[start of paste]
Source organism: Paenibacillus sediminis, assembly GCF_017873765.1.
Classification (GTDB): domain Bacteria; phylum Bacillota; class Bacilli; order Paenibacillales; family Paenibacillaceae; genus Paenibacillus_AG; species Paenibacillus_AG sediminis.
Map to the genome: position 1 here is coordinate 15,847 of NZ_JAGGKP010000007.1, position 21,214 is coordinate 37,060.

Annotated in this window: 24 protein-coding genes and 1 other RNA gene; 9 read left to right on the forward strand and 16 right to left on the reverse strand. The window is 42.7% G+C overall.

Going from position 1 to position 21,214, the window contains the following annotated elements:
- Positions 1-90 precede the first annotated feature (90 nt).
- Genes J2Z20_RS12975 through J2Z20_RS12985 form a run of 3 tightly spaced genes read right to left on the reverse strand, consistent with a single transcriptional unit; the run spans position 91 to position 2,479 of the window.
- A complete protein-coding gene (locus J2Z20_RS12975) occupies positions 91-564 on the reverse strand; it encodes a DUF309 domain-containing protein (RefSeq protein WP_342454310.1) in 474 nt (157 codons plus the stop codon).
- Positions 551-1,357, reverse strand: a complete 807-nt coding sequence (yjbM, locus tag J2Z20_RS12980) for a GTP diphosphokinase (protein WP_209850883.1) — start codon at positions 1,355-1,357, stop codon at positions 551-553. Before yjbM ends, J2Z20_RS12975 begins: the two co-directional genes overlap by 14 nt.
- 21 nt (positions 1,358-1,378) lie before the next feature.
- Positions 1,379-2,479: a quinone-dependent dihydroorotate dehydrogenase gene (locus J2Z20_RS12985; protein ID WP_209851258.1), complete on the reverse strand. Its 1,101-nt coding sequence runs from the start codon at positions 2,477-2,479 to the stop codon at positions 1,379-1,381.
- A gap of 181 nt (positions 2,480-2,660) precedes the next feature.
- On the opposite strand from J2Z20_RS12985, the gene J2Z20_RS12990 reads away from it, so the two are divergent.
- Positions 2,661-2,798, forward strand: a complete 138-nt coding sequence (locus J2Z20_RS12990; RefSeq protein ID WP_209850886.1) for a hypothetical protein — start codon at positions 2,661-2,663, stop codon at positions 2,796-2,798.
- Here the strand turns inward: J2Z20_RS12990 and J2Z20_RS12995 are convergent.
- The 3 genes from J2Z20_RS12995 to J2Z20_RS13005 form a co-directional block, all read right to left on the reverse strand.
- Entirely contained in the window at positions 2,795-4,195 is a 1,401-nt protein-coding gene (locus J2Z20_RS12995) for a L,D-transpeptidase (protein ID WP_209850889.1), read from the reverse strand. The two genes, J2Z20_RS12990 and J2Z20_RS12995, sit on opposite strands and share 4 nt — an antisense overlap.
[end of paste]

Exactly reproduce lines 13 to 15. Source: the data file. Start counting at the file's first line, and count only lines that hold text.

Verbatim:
- On the opposite strand from J2Z20_RS12985, the gene J2Z20_RS12990 reads away from it, so the two are divergent.
- Positions 2,661-2,798, forward strand: a complete 138-nt coding sequence (locus J2Z20_RS12990; RefSeq protein ID WP_209850886.1) for a hypothetical protein — start codon at positions 2,661-2,663, stop codon at positions 2,796-2,798.
- Here the strand turns inward: J2Z20_RS12990 and J2Z20_RS12995 are convergent.